Emergency Room Use Unchanged by Retail Clinic Access

Study hints employers may need to increase incentives to use low-cost retail clinics for routine care.

Employers hoping to reduce their health care expenses by encouraging workers to use low-cost retail health clinics instead of expensive hospital emergency rooms for colds and sore throats may want to keep tinkering with health benefits strategy.
That’s the takeaway from a new study that found that the introduction of retail health clinics into a market as low-cost and easy-to-use alternatives to expensive physician office visits and trips to the hospital emergency room for common illnesses may not be working as well as planned.
The study, which appeared in the journal Annals of Emergency Medicine, found that the use of hospital ERs for common illnesses was unchanged despite patients having access to newly opened retail health clinics nearby.
Funded by the U.S. Agency for Healthcare Research and Quality, health researchers from the Rand Corp. examined patients’ use of emergency rooms at 2,043 hospitals in 23 states, including Minnesota, from 2007 to 2012 for 11 “low-acuity” medical conditions. The conditions included colds, flu, sore throats, bronchitis, sinus infections and ear aches.
The researchers then looked at patients’ use of the same ERs for the same medical conditions as more retail health clinics opened within a 10-minute drive of the hospital over the six-year period starting in 2007 and through 2012. As retail health clinic penetration increased, the use of ERs by patients for the 11 non-emergent medical conditions stayed the same, the researchers found. Specifically, 133 of every 1,000 ER visits were for one of the 11 medical conditions, and that rate was statistically unchanged over the six-year study period, according to the researchers.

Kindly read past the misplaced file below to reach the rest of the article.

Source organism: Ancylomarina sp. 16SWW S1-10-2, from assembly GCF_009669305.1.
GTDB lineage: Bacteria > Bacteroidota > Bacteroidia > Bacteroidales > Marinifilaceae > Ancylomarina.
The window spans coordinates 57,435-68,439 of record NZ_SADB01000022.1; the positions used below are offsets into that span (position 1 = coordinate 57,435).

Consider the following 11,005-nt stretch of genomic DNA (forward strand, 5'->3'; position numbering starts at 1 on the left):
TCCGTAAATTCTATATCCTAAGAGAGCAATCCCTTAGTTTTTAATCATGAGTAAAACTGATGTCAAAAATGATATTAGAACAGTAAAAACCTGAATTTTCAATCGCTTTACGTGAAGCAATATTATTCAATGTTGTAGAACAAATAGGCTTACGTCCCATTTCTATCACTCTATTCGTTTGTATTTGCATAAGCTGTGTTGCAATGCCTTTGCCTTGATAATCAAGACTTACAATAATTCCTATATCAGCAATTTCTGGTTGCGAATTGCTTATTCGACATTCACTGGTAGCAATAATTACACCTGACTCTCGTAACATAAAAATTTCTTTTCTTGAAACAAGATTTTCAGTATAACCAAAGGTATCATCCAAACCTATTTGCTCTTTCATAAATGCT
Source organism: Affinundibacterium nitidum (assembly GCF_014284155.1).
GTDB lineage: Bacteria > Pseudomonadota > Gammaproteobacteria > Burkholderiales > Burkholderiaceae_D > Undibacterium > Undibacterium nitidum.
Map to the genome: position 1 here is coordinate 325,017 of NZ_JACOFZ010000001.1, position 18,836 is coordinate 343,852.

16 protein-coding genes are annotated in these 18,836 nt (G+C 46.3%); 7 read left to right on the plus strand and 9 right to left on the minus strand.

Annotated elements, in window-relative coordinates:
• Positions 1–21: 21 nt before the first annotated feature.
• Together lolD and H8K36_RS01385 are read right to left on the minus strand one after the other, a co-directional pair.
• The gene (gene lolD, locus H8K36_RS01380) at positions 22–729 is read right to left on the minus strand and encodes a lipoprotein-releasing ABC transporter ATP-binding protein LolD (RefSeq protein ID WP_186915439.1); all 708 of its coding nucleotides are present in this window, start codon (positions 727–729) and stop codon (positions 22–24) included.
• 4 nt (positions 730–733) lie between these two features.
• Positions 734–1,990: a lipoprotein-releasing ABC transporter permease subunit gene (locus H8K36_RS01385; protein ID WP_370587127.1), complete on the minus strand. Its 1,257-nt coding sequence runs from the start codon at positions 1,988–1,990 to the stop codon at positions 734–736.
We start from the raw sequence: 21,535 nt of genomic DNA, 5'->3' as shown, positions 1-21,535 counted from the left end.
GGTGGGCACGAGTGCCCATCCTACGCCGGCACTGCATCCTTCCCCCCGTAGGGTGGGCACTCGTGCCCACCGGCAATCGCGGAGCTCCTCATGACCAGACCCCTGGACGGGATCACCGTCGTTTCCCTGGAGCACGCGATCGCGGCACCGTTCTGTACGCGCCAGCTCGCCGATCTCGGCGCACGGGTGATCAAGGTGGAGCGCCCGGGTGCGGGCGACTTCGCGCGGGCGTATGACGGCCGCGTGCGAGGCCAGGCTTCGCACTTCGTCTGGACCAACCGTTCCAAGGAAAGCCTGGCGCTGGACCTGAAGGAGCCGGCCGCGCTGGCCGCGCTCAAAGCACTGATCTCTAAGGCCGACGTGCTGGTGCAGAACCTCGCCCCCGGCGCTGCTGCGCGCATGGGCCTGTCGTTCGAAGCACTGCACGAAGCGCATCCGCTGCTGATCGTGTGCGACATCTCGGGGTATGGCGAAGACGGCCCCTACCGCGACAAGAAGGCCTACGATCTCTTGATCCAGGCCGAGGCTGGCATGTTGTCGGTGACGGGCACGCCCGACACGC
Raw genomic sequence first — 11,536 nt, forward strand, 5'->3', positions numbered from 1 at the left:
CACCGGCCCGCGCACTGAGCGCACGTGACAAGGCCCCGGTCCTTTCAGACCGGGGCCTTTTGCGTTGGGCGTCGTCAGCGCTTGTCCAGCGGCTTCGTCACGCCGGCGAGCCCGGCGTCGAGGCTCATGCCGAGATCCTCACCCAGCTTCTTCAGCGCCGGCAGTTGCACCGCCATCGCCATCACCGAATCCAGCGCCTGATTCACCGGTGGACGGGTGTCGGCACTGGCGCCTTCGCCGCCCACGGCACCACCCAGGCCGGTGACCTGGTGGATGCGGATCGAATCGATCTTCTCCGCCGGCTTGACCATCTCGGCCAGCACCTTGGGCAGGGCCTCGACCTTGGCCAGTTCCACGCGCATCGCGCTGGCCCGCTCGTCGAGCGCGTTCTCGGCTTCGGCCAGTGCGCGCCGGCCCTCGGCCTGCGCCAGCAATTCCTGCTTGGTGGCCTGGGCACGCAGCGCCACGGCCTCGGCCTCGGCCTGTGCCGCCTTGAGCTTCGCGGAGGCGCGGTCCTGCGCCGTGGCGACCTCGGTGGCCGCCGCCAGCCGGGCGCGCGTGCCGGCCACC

The researchers then broke down the rate of ER use by the type of health insurance patients carried—private health insurance, Medicare, Medicaid and no insurance. Patients with private health insurance were the only group that went to the ER less often over the study period, according to the researchers. Their rate of non-acuity ER use dropped slightly to 108 for every 1,000 visits in 2012 from 119 for every 1,000 visits in 2007.
“Many retail clinics have opted to open in communities with higher incomes and higher rates of private insurance such as outer-ring suburbs and not in low-income, inner-city area,” the researchers said. “Therefore, patients with private insurance might be most affected by the entry of retail clinics.”
Two other studies point to stronger financial incentives as the key to getting more people to use retail health clinics instead of hospital ERs for minor illnesses:  

  • Some 42 percent of 2,000 consumers recently surveyed by Oliver Wyman, the Chicago-based management consulting firm, said they would use a retail health clinic “only if my health plan covered some or all of the cost.”
  • The percentage of employers whose health plan benefits cover care provided to workers by retail health clinics rose to 61 percent this year from 43 percent in 2010, according to the latest annual Employer Health Benefits Survey by the Kaiser Family foundation and the Health Research & Educational Trust. This year’s survey is based on responses from more than 1,900 employers. However, the percentage of employers offering financial incentives to workers to use a retail health clinic instead of a traditional physician’s office for routine care inched up to just 6 percent this year from 5 percent in 2010.

Employers that want to save money by steering workers to low-cost retail health clinics may have to spend a little more up front to get their desired return on investment on their health benefit costs.